• Keeping content proliferation in check: Especially if several people produce content in large companies, a hodgepodge of content quickly develops that nobody can keep track of. In the worst case, duplicate content is created that does more harm than good (SEO!).
  • Ideas for choosing topics & channels: The result of the content audit provides clarity as to which channels are performing well or not. The same applies to the choice of topics. Reviewing the audit's output, it quickly becomes clear which topics have already been covered and where content is still missing.
  • Topicality of the content: Who isn't familiar with this situation – after a few years time, a once well-researched blog article is now out of date. That's exactly where the audit comes in. You'll quickly notice which content pieces could use an update. Tip: Google loves up-to-date content!
„Convinced? Excellent! Let's delve into the operational part together.“

When and how often should you do a content audit? 

Content audits can be carried out as needed in view of a specific occasion or at regular intervals. If you produce content on an ongoing basis, you should conduct a comprehensive inventory at least once a year. The rule of thumb is: The more content you produce, the more often you'll need to do an analysis of your content.

The most important occasions when a content audit is in order:

You're relaunching the website.

A relaunch, redesign or change to a new CMS (content management system) usually needs to be accompanied by a change in content. Be it a new website structure or a new strategic direction: A website relaunch is the perfect time to optimise pages that don't perform well or to part with them altogether and further develop more relevant pages.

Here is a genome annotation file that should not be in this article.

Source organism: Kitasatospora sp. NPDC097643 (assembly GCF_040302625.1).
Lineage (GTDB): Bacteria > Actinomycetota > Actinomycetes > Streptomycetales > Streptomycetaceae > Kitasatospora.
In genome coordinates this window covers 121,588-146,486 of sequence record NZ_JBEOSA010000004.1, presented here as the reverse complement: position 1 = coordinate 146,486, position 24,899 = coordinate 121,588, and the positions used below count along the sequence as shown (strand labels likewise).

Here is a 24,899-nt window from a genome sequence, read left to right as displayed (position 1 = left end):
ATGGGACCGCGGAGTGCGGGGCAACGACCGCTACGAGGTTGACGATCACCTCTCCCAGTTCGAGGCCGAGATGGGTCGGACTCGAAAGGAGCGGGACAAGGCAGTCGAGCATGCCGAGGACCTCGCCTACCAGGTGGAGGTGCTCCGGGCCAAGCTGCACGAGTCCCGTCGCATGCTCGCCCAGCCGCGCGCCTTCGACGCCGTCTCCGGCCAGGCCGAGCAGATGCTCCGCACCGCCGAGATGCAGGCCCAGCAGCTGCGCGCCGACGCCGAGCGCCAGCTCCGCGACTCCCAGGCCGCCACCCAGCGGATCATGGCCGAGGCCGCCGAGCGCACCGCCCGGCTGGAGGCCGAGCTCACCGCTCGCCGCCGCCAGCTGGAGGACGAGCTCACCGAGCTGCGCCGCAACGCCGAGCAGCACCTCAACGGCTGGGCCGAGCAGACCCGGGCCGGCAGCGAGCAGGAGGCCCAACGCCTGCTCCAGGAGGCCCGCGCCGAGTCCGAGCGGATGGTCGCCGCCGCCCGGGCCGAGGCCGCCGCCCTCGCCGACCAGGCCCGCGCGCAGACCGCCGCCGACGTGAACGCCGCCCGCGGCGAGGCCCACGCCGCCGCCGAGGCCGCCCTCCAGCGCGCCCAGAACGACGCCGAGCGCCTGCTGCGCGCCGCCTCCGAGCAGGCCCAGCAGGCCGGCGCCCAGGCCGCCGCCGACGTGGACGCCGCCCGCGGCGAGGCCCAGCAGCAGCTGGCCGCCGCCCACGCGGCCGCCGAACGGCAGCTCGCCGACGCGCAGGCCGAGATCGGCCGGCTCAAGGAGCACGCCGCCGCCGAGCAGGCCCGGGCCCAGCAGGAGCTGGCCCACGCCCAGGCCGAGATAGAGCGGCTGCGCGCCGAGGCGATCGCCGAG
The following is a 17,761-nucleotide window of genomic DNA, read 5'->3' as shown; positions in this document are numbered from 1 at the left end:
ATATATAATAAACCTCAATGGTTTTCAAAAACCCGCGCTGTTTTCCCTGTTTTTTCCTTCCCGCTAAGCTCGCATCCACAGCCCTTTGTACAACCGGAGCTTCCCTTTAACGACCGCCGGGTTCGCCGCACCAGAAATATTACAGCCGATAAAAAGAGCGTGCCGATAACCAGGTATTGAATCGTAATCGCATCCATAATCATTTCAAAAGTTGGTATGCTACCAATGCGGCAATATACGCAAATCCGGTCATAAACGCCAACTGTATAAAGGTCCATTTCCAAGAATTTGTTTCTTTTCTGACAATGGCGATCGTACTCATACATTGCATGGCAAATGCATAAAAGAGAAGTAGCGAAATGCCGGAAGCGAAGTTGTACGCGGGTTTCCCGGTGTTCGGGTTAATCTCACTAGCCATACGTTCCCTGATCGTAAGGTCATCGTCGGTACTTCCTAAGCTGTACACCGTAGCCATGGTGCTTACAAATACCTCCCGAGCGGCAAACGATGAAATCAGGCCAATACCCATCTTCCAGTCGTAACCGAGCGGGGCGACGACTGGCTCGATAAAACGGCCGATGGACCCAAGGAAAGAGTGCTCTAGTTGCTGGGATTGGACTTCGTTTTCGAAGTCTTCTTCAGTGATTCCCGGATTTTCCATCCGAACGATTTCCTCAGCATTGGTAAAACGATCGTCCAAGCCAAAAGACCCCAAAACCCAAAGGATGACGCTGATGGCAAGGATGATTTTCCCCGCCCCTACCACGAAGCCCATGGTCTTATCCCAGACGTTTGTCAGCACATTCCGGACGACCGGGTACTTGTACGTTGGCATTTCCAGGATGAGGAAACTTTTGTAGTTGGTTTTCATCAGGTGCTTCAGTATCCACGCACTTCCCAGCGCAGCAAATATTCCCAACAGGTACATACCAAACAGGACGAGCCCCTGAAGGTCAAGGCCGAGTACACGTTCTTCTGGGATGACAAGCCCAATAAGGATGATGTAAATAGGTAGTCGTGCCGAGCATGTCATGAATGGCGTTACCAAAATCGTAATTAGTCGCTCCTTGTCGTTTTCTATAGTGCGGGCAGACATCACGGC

You're changing or adpating your content marketing strategy.

Whenever there is a change in the overall content strategy, it's advisable to conduct an audit. Examples are new target groups, a different product portfolio or changes to the business model. Of course, all content must also be in line with the new strategic focus.

There was a significant drop in search rankings.

If you notice that your website has been losing visibility, it's high time to carry out an audit. The prerequisite for this is knowing your Google rankings, of course, and monitoring them continuously. Among SEO experts, this is both the most obvious and the most popular reason for an audit.

What's included in a content audit? 

The content audit includes a specific objective as well as a quantitative and qualitative inventory of all content pieces. The focus of the content audit should always be in line with the goals of the content strategy. For instance, one objective could be to strengthen the brand's image or generate more leads. When evaluating your content, always remember this goal!

Audit part 1: Quantitative stocktaking

The quantitative content inventory is a simple list of all content, from web copy and individual blog posts to downloads such as e-books. Each element is given an ID or, in the context of a website, a URL. In addition, the various content pieces are supplemented by additional variables. 

The most important variables are:

  • URL of the content page